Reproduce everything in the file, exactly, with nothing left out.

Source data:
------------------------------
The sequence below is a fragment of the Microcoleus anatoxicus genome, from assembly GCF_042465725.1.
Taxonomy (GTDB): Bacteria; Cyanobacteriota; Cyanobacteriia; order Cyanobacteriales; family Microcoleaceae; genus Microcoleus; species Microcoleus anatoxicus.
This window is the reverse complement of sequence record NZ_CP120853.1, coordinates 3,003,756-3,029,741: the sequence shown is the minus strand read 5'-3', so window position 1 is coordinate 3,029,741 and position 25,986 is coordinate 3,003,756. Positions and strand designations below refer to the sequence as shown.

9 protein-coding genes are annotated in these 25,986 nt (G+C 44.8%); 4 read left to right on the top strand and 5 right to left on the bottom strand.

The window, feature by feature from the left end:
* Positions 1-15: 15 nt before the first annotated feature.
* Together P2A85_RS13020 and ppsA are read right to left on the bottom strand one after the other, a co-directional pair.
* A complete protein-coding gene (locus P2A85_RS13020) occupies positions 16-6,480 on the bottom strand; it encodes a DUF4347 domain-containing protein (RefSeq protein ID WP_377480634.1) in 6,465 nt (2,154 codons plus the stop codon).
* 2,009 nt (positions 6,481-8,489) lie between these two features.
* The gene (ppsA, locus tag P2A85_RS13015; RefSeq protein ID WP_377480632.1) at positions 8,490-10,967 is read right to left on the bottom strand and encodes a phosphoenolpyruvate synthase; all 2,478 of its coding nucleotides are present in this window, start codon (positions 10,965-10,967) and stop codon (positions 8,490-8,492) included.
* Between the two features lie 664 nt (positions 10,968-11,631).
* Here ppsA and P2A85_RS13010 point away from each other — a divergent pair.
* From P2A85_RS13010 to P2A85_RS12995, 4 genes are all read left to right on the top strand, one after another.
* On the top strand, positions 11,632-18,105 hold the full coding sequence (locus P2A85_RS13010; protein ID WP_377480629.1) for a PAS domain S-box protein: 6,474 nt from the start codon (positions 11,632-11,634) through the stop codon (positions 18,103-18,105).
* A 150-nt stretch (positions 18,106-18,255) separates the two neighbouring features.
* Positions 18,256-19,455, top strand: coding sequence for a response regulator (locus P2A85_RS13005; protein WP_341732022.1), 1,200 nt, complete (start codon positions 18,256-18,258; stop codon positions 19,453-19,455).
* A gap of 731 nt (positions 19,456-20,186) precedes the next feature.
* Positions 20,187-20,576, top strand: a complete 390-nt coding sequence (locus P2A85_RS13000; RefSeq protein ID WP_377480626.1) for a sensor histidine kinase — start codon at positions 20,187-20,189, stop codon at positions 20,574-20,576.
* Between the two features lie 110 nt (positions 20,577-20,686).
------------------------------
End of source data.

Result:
The sequence below is a fragment of the Microcoleus anatoxicus genome, from assembly GCF_042465725.1.
Taxonomy (GTDB): Bacteria; Cyanobacteriota; Cyanobacteriia; order Cyanobacteriales; family Microcoleaceae; genus Microcoleus; species Microcoleus anatoxicus.
This window is the reverse complement of sequence record NZ_CP120853.1, coordinates 3,003,756-3,029,741: the sequence shown is the minus strand read 5'-3', so window position 1 is coordinate 3,029,741 and position 25,986 is coordinate 3,003,756. Positions and strand designations below refer to the sequence as shown.

9 protein-coding genes are annotated in these 25,986 nt (G+C 44.8%); 4 read left to right on the top strand and 5 right to left on the bottom strand.

The window, feature by feature from the left end:
* Positions 1-15: 15 nt before the first annotated feature.
* Together P2A85_RS13020 and ppsA are read right to left on the bottom strand one after the other, a co-directional pair.
* A complete protein-coding gene (locus P2A85_RS13020) occupies positions 16-6,480 on the bottom strand; it encodes a DUF4347 domain-containing protein (RefSeq protein ID WP_377480634.1) in 6,465 nt (2,154 codons plus the stop codon).
* 2,009 nt (positions 6,481-8,489) lie between these two features.
* The gene (ppsA, locus tag P2A85_RS13015; RefSeq protein ID WP_377480632.1) at positions 8,490-10,967 is read right to left on the bottom strand and encodes a phosphoenolpyruvate synthase; all 2,478 of its coding nucleotides are present in this window, start codon (positions 10,965-10,967) and stop codon (positions 8,490-8,492) included.
* Between the two features lie 664 nt (positions 10,968-11,631).
* Here ppsA and P2A85_RS13010 point away from each other — a divergent pair.
* From P2A85_RS13010 to P2A85_RS12995, 4 genes are all read left to right on the top strand, one after another.
* On the top strand, positions 11,632-18,105 hold the full coding sequence (locus P2A85_RS13010; protein ID WP_377480629.1) for a PAS domain S-box protein: 6,474 nt from the start codon (positions 11,632-11,634) through the stop codon (positions 18,103-18,105).
* A 150-nt stretch (positions 18,106-18,255) separates the two neighbouring features.
* Positions 18,256-19,455, top strand: coding sequence for a response regulator (locus P2A85_RS13005; protein WP_341732022.1), 1,200 nt, complete (start codon positions 18,256-18,258; stop codon positions 19,453-19,455).
* A gap of 731 nt (positions 19,456-20,186) precedes the next feature.
* Positions 20,187-20,576, top strand: a complete 390-nt coding sequence (locus P2A85_RS13000; RefSeq protein ID WP_377480626.1) for a sensor histidine kinase — start codon at positions 20,187-20,189, stop codon at positions 20,574-20,576.
* Between the two features lie 110 nt (positions 20,577-20,686).